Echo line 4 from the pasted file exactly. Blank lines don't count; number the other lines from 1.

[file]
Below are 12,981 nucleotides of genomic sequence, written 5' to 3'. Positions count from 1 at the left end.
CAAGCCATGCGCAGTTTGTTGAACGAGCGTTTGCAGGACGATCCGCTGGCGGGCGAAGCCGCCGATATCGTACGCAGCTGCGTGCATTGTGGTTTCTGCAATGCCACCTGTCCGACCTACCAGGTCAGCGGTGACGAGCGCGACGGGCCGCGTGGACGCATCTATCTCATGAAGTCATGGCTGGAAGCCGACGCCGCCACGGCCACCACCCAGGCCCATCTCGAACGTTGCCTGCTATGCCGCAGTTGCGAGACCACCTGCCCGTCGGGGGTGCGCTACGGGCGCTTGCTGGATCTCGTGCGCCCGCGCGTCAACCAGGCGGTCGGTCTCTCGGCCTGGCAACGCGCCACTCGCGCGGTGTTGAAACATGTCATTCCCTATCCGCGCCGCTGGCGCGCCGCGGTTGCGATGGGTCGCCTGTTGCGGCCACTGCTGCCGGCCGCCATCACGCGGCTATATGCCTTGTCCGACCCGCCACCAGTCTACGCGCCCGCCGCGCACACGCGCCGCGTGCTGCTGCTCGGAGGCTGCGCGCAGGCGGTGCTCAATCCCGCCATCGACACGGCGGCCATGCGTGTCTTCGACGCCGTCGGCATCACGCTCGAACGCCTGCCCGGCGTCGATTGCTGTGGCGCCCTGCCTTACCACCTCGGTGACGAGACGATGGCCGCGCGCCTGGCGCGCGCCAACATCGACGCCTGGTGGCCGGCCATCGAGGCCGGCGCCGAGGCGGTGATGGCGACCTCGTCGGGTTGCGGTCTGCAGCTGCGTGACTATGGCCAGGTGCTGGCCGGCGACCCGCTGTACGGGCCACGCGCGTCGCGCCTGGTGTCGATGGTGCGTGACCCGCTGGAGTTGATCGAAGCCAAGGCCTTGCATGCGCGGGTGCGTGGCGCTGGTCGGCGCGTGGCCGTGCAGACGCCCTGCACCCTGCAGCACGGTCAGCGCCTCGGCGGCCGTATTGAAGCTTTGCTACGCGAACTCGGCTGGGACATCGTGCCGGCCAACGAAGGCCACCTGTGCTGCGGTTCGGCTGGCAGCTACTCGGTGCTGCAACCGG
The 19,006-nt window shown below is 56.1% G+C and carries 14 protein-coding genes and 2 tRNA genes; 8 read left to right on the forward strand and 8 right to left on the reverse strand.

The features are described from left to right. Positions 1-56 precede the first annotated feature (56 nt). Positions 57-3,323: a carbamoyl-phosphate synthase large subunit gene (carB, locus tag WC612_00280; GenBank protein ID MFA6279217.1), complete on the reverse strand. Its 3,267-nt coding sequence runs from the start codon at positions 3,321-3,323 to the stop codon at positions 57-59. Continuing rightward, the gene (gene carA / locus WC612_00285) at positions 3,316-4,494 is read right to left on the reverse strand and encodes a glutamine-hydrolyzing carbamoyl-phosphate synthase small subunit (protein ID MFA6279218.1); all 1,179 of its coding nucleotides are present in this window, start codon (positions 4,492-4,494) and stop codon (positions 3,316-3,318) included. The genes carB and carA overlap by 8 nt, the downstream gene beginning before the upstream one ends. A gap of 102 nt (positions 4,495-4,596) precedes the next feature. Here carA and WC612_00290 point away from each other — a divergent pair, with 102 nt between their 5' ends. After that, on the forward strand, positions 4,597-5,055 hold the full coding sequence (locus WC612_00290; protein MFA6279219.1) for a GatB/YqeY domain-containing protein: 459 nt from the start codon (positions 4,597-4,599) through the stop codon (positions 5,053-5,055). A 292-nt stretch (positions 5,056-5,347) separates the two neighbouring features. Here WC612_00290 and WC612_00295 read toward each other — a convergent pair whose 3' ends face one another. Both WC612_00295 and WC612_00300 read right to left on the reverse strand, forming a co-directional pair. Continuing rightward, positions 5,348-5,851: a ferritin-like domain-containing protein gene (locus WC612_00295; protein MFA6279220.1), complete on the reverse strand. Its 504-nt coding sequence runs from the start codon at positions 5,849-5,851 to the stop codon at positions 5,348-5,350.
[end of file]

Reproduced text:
The features are described from left to right. Positions 1-56 precede the first annotated feature (56 nt). Positions 57-3,323: a carbamoyl-phosphate synthase large subunit gene (carB, locus tag WC612_00280; GenBank protein ID MFA6279217.1), complete on the reverse strand. Its 3,267-nt coding sequence runs from the start codon at positions 3,321-3,323 to the stop codon at positions 57-59. Continuing rightward, the gene (gene carA / locus WC612_00285) at positions 3,316-4,494 is read right to left on the reverse strand and encodes a glutamine-hydrolyzing carbamoyl-phosphate synthase small subunit (protein ID MFA6279218.1); all 1,179 of its coding nucleotides are present in this window, start codon (positions 4,492-4,494) and stop codon (positions 3,316-3,318) included. The genes carB and carA overlap by 8 nt, the downstream gene beginning before the upstream one ends. A gap of 102 nt (positions 4,495-4,596) precedes the next feature. Here carA and WC612_00290 point away from each other — a divergent pair, with 102 nt between their 5' ends. After that, on the forward strand, positions 4,597-5,055 hold the full coding sequence (locus WC612_00290; protein MFA6279219.1) for a GatB/YqeY domain-containing protein: 459 nt from the start codon (positions 4,597-4,599) through the stop codon (positions 5,053-5,055). A 292-nt stretch (positions 5,056-5,347) separates the two neighbouring features. Here WC612_00290 and WC612_00295 read toward each other — a convergent pair whose 3' ends face one another. Both WC612_00295 and WC612_00300 read right to left on the reverse strand, forming a co-directional pair. Continuing rightward, positions 5,348-5,851: a ferritin-like domain-containing protein gene (locus WC612_00295; protein MFA6279220.1), complete on the reverse strand. Its 504-nt coding sequence runs from the start codon at positions 5,849-5,851 to the stop codon at positions 5,348-5,350.